Independence National Historical Park
A study released by the National Park Service shows Independence National Historical Park in Philadelphia continues to play a critical role in boosting the city’s economy.
A reënactor portraying Col. John Nixon read the words of the Declaration of Independence to hundreds assembled in Independence Park, behind Independence Hall.
The Visitor Center, at 6th and Market Streets, is on federal property but gets only one-fifth of its funding from the federal government.
Independence National Historical Park unveiled its latest earn and learn trading card. The program is designed to help kids connect with the faces, places and stories represented in the park.
According to estimates, 3. 6 million visitors spend a little over $150 million a year and that goes to support 2100 jobs in the local area.
The nearly 13,000-pound bell was removed from its tower at 3rd and Chestnut Streets today to make way for a new Revolutionary War museum.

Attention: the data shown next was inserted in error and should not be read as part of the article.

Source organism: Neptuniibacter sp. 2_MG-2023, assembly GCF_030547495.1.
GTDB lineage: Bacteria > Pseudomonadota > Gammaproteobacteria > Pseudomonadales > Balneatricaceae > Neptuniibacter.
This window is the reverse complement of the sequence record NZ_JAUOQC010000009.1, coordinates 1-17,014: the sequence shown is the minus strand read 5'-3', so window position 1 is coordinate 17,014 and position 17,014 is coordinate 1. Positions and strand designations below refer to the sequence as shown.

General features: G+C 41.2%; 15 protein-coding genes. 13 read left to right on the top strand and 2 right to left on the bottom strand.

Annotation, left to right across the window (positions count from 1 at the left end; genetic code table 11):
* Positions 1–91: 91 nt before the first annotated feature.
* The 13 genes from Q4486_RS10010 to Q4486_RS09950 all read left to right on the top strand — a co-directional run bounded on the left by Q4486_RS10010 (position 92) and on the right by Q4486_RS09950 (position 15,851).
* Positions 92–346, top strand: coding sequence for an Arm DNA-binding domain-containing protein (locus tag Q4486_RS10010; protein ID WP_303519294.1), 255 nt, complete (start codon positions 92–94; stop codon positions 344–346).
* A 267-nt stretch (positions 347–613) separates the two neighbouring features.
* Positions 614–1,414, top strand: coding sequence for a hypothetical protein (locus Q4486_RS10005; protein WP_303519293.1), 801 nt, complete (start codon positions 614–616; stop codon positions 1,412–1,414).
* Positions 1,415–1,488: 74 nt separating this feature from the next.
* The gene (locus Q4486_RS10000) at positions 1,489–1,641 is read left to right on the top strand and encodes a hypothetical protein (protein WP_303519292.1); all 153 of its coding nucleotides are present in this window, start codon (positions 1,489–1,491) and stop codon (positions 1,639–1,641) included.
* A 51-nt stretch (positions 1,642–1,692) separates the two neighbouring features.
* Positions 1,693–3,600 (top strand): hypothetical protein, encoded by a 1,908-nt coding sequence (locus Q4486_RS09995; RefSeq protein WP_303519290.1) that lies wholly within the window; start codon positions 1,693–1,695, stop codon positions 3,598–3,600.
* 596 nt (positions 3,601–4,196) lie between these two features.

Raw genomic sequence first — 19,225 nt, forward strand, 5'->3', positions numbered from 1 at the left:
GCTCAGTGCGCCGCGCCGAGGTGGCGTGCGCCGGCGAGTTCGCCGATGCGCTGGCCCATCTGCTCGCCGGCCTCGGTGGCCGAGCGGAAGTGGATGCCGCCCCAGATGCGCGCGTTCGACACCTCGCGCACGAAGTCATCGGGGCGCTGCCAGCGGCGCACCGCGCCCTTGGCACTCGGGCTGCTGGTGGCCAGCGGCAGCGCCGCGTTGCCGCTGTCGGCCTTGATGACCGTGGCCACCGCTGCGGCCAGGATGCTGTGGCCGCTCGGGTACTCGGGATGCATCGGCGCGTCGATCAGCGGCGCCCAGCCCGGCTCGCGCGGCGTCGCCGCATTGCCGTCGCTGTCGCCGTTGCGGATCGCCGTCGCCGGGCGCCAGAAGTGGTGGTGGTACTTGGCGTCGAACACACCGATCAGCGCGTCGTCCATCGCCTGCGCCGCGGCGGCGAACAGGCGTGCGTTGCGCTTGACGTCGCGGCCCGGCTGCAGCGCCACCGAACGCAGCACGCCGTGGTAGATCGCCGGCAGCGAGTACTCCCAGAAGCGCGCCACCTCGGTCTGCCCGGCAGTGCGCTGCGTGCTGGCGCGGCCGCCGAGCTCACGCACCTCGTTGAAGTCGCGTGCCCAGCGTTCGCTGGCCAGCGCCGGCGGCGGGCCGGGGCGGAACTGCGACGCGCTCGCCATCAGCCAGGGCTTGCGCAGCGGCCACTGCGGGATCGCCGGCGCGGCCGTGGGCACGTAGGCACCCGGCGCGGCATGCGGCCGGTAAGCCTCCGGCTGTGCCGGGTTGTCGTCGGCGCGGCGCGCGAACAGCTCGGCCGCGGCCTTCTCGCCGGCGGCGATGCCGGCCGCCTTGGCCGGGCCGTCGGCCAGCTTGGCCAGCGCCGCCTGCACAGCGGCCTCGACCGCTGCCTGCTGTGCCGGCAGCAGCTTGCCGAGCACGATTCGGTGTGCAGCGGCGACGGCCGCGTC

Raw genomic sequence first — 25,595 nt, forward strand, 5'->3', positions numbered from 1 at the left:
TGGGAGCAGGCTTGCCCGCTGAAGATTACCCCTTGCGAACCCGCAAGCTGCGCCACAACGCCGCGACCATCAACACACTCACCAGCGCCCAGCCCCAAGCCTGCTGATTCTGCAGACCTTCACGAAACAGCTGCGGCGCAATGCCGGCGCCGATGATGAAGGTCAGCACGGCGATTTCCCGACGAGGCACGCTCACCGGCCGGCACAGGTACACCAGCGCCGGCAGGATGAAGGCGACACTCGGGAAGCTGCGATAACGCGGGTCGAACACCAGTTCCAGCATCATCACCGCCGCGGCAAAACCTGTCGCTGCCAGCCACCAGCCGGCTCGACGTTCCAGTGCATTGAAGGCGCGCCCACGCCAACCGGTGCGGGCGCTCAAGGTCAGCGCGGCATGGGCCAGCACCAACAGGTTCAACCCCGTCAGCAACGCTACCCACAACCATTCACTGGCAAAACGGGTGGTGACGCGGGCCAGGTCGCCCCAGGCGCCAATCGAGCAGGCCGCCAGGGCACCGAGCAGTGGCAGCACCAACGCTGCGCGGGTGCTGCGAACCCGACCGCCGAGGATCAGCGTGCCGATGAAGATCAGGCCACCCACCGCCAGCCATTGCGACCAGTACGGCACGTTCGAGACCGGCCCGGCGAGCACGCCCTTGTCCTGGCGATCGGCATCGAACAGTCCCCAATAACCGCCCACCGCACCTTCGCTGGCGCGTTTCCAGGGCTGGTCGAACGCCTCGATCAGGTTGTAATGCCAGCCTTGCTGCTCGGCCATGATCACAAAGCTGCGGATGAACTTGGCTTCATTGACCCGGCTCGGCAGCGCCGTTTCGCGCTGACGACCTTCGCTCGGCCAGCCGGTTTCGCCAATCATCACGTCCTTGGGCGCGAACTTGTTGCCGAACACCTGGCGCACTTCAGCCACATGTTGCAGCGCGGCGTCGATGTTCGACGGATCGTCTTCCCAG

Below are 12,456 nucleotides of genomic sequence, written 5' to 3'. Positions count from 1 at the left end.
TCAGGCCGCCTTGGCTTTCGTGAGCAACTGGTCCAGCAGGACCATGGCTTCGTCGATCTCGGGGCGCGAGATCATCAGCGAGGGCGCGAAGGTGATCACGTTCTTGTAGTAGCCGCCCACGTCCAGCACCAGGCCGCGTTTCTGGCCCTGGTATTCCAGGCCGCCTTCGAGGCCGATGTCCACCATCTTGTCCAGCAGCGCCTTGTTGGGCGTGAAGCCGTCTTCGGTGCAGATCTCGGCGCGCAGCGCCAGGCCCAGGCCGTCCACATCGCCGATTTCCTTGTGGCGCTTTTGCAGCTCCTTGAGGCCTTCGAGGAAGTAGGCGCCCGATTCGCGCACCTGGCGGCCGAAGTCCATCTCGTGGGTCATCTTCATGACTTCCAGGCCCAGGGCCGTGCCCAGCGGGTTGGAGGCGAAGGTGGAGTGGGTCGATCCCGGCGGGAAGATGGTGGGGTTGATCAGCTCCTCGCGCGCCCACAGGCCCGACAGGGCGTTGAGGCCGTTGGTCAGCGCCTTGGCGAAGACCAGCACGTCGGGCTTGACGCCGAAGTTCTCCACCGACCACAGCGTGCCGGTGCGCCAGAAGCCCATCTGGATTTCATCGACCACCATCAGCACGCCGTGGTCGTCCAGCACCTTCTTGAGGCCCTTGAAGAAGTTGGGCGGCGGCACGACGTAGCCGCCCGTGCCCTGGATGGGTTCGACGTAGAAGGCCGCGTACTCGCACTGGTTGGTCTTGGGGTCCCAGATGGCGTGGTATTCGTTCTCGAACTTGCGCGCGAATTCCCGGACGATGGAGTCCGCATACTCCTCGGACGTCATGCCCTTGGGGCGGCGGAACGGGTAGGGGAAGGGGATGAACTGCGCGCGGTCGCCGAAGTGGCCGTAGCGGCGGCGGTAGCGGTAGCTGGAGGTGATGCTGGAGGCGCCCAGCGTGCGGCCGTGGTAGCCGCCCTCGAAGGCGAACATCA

“The Revolutionary War buried thousands here, and every time we do an installment, an excavation, or a root grinding, we have to have an archeologist on site, by law,” says the park’s facility manager.
With Black History Month upon us, Philadelphians won’t struggle to find special programming, events and venues that are celebrating.
In honor of the 306th anniversary of Benjamin Franklin’s birth, park rangers from Independence National Historical Park were demonstrating a musical instrument invented by Dr. Franklin.
When completed, the new Benjamin Franklin Museum will be underground — below the area known as “Franklin Court,” just off Fourth and Market Streets.
Over the summer the National Park Service announced they were accepting proposals from other proprietors for the space currently occupied by City Tavern. The September 23rd deadline passed and there were no proposals.
The $4.4-million tower rehabilitation project on Independence Hall is 3 months behind schedule.
The landmark City Tavern Concession contract will be expiring soon and as KYW’s Michelle Durham reports, the property is owned by the National Park Service and officials there have opened the bidding process on a 10 year lease on the property.
The National Park Service is opening the bidding process for a new 10-year lease on the landmark property at 2nd and Walnut Streets.
A group of grade school students visiting Philadelphia’s historic district got a real life lesson on Friday about the US government and the possible government shutdown.